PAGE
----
The first concern that most people have when presented with the Crummey trust strategy is that their children or grandchildren will exercise the withdrawal right and take the money. Indeed, it's extremely important that each gift recipient knows that you have made an annual gift into the trust and that he or she has a right to withdraw money from the trust during a short time frame. If you neglect this step, the IRS can argue that you never gave a present interest, and you'll lose your gift tax exclusion.

It's hard to imagine anyone being able to easily resist the lure of free money, but a little consideration reveals a simple way to persuade your children or grandchildren to leave the money alone. If you have a large enough estate to make annual gifts to family members, odds are good that you'll also leave a substantial amount of money to them later, whether during your lifetime or after your death. By making it clear that anyone who elects to exercise his or her withdrawal right should never expect to receive another penny from you, you'll usually persuade everyone to exercise some self-interest and leave the money in the trust. After all, $12,000 could be a drop in the bucket compared with what any person might eventually receive.

Because a Crummey trust can be established for multiple beneficiaries, you can often achieve your gift-giving goals with a single trust. Your estate-planning attorney will advise you on your particular situation and ensure that the proper language is included in your trust document. Your attorney will likely monitor the timing of your gifts and make sure that the required notices go out to your family members. In addition, although giving money is always an option, you can use gifts of stock or other types of property. So if you happen to have highly appreciated shares of long-term holdings like Dell (Nasdaq: DELL  ) or SYSCO (NYSE: SYY  ) around, you don't have to sell them; you can just transfer them into the trust in lieu of cash.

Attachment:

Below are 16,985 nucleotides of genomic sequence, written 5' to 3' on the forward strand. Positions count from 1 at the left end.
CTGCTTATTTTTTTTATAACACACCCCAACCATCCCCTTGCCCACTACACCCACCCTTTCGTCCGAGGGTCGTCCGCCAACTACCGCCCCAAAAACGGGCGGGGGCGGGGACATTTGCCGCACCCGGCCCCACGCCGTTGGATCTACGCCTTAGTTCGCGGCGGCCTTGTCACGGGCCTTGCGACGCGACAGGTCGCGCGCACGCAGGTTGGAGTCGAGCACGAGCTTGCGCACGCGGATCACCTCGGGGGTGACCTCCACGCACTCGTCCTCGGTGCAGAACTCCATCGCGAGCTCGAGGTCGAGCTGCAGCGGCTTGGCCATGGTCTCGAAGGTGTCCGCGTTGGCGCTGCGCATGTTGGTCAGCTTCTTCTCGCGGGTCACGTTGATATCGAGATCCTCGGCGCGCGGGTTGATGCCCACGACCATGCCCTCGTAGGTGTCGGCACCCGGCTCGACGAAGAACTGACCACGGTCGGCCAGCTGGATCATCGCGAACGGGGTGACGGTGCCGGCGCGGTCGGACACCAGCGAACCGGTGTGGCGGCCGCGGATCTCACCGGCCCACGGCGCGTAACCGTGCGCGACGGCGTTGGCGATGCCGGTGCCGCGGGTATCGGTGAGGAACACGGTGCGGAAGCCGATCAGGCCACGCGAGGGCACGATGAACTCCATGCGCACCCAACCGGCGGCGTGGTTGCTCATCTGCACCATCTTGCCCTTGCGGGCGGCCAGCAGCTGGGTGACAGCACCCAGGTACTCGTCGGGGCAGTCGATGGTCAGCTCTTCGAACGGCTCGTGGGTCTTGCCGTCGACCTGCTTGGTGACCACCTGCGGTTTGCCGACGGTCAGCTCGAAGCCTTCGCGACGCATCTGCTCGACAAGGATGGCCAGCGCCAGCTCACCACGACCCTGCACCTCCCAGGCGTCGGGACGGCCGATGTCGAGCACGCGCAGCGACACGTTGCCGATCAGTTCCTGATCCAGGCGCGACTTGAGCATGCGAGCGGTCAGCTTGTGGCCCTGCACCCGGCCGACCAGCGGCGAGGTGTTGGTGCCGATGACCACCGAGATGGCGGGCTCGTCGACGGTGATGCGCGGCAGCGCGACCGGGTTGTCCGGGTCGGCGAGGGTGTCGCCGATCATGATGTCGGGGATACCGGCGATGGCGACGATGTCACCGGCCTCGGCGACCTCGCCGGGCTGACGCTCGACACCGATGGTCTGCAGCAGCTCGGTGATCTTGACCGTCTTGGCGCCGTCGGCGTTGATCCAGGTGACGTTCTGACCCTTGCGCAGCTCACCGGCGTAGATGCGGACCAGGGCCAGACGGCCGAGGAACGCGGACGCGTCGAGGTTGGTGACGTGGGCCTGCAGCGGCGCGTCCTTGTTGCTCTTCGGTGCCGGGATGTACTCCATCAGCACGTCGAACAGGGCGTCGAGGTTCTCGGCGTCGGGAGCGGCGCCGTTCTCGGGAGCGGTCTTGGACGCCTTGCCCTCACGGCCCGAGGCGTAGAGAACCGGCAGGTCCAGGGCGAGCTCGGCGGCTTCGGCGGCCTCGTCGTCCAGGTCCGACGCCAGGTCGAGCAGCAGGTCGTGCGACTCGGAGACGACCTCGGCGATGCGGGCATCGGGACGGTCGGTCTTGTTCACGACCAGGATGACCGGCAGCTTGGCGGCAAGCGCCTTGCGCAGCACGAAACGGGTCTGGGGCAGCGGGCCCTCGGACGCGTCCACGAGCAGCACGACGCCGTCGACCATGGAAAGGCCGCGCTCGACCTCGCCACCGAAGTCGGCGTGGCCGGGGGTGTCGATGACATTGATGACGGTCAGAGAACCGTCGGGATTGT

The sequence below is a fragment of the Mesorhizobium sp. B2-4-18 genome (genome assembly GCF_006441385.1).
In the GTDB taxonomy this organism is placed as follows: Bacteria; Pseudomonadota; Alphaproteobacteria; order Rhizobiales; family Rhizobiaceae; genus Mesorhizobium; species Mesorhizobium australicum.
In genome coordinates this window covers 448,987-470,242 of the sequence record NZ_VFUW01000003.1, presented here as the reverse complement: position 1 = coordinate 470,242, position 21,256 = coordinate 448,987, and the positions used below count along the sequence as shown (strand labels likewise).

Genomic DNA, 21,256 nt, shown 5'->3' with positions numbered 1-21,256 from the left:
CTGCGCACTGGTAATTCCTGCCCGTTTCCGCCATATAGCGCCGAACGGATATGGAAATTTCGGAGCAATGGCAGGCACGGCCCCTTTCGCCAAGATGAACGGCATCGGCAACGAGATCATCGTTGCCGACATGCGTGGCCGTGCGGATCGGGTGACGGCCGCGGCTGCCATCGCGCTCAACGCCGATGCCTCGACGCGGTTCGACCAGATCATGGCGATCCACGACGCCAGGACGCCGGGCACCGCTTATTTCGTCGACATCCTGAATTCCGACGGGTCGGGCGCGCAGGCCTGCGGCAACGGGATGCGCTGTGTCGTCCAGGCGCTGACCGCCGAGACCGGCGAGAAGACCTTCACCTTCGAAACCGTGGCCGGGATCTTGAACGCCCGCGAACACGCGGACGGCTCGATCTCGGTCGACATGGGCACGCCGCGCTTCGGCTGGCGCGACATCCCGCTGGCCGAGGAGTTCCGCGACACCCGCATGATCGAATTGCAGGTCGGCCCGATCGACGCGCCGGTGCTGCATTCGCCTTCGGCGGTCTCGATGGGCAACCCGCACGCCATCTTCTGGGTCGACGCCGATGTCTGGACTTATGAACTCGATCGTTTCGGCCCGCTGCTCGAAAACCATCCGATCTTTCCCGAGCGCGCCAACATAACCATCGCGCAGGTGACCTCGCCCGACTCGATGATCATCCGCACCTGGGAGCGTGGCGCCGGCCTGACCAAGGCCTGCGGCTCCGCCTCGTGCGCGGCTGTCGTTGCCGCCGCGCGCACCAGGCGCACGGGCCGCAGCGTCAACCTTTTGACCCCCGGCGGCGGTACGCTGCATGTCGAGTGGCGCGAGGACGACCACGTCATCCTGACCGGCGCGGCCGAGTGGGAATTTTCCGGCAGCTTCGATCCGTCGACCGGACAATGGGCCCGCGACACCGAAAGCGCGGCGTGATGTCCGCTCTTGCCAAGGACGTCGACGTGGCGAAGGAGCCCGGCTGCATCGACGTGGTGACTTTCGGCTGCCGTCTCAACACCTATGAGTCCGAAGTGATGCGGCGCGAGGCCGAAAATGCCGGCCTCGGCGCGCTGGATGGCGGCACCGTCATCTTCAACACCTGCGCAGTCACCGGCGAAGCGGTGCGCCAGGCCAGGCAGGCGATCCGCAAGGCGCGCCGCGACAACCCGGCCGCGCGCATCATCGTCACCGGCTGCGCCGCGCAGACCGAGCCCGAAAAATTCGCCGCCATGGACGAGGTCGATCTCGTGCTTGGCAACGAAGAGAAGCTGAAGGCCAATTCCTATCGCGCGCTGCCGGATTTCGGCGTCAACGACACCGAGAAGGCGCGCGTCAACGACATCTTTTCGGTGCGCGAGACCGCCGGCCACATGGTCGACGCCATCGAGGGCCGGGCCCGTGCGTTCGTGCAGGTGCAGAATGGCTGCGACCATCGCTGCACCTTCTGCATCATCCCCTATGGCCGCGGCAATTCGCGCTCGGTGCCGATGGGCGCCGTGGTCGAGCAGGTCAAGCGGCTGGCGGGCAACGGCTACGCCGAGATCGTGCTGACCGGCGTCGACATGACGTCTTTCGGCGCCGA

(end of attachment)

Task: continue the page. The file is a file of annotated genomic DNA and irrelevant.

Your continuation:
After you reach your own financial goals, you may want to share your wealth with your family. A Crummey trust can be a good way to guide how your money will be used while reducing or eliminating your future estate-tax liability.

Put your trust in further Foolishness:

Before you can give money away, you have to earn it first. That's where the Motley Fool'sRule Your Retirementcan help, giving you useful suggestions about saving throughout your career and making the most of what you have in retirement. You can take a look for yourself with our free 30-day trial, no strings attached.

Fool contributor Dan Caplinger has never been a trust beneficiary, but he's worked with plenty of them. He doesn't own shares of any of the companies mentioned in this article. Dell is a Stock Advisor and Inside Value pick, while SYSCO's a high-yielding Income Investor selection. The Fool's disclosure policy won't make you feel crummy.


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Dan Caplinger
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Dan Caplinger has been a contract writer for the Motley Fool since 2006. As the Fool's Director of Investment Planning, Dan oversees much of the personal-finance and investment-planning content published daily on Fool.com. With a background as an estate-planning attorney and independent financial consultant, Dan's articles are based on more than 20 years of experience from all angles of the financial world.